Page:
Lead poisoning is characterized by neurological damage and adverse cardiovascular effects due to saturnism. Lead can be found anywhere, but they are associated with lead pipes that leach into the water, older homes with chipped paint, and problems in child development.
Even though lead has been recognized throughout history, whole communities have been decimated due to the invisible, odorless, and tasteless toxin. Lead exposure is even speculated to be a possible reason why some ancient empires failed.
In modern times, the main cause of lead poisoning comes from houses constructed before the 1960s. The paint used in these residences may contain high levels of lead, as it was common practice to use lead-ridden paint before regulations curtailed their usage. When paint chipped off, airborne particles are inhaled, where the lead enters the bloodstream and initiates damage. Lead exposure can also come from paint in antique toys, children’s paint supplies, jewelry making tools, and even the finish on pottery.
What Makes Lead So Poisonous in the First Place?
Essential minerals like calcium, zinc, and iron can become replaced by lead. These minerals are imperative for the normal biological function of the body, as it regulates the immune response, how the body communicates with muscle, and the ability for the human body to synthesize proteins.
Signs of Lead Poisoning
Often difficult to diagnose as its sometimes mistaken for another illness, lead poisoning typically manifests itself as kidney damage, as these organs are designed to purify the blood system. The kidneys then store the lead, leading to eventual failure. Lead inhibits your body’s ability to use trace minerals. This causes possible neurological damage.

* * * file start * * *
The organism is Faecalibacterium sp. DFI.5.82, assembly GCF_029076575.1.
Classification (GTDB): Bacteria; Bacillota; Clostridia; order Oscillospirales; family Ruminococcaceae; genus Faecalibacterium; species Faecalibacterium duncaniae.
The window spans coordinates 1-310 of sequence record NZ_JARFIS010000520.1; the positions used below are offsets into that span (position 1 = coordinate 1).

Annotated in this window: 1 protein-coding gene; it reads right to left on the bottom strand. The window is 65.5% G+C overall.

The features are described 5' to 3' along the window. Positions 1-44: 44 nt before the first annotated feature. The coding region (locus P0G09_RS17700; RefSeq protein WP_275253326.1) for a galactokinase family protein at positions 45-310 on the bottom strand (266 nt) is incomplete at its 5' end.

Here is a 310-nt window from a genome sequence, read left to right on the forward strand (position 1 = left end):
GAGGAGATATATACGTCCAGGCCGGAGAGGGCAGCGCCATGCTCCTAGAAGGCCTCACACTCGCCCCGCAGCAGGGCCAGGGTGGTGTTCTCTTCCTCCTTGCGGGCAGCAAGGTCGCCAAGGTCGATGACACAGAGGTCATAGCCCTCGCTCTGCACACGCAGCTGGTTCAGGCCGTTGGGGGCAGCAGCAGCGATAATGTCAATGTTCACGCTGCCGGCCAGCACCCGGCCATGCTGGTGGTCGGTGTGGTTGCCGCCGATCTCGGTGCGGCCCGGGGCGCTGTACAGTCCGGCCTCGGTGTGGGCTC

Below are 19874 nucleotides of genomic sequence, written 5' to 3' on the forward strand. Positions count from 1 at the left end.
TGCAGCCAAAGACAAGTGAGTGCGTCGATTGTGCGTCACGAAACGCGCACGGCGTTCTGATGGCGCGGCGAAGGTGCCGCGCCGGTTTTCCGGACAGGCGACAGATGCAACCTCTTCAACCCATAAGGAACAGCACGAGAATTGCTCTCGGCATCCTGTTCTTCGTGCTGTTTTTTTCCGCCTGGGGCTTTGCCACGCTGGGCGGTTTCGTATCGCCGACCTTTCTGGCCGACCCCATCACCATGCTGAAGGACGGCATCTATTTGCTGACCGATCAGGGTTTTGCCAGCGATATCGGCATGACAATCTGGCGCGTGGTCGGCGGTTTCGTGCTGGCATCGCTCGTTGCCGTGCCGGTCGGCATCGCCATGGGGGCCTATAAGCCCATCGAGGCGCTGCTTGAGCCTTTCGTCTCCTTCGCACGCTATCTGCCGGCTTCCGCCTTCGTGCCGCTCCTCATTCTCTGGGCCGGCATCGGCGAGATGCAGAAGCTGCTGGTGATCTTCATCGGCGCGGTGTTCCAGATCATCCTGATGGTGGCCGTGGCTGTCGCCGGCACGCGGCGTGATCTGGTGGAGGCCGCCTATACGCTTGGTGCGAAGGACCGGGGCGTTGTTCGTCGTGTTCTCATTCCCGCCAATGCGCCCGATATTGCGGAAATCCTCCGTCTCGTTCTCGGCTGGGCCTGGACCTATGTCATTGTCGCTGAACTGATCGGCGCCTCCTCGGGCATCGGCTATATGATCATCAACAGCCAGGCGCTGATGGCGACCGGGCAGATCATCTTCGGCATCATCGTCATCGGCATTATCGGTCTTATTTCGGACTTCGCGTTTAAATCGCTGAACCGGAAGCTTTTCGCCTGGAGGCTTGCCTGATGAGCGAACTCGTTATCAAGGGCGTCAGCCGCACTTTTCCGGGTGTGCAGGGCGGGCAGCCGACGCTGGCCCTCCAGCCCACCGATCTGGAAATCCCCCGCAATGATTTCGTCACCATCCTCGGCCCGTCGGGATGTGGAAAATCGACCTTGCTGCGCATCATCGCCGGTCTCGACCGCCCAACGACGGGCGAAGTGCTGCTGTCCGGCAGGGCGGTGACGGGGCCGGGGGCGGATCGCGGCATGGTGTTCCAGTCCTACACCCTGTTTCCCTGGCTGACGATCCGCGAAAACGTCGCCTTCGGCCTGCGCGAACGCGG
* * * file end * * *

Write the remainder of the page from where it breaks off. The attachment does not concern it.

In cases where lead attacks the central nervous system, affected people may experience headaches, migraines, and joint pain akin to arthritis. Tactile sensations may lessen, with an eventual lack of coordination when walking or when doing intricate work. If left untreated, lead poisoning in the central nervous system can lead to coma or paralysis.
Who Are the Risk Groups Most Affected by Lead Poisoning?
Children tend to be one of the groups most affected by lead poisoning. Even though it has declined in the past couple of decades, there is still a significant risk. Children in poorer communities tend to be particularly at risk, as infrastructures have not been updated or maintained as more affluent communities.
Not only is it a matter of exposure, but also how lead interacts with a developing body. Children absorb more lead than adults do, with developing brains being more sensitive to lead. Poisoning manifests itself as poor vocabulary development throughout their lives, a longer reaction time, and poor coordination.
Certain industries have been marked as potential risk groups. Jobs in refining, manufacturing, and home renovation are at risk of lead poisoning. Home renovators may inadvertently stir up settled dust in an older home that may be contaminated with lead.
Unfortunately, lead has implications that may even be generational. Lead can accumulate in the bones, and potentially result in neurological problems in children with affected mothers. The lead may leak from the bone during times when the body requires more calcium, like during pregnancy.
Exposure to even a small amount of lead can have a snowballing effect, making it particularly dangerous. A vulnerability can be reduced by taking preventative measures like washing your hands when dealing with dust – even dust coming from homes that may be lead-free. Older, painted toys may need to be quarantined, especially if you do not know its origins, like toys coming from a garage sale or thrift store.
If you think that your home is contaminated with lead, contact the proper housing authorities. If you know that your house was constructed and painted before the 1960s, then you may have your paint tested.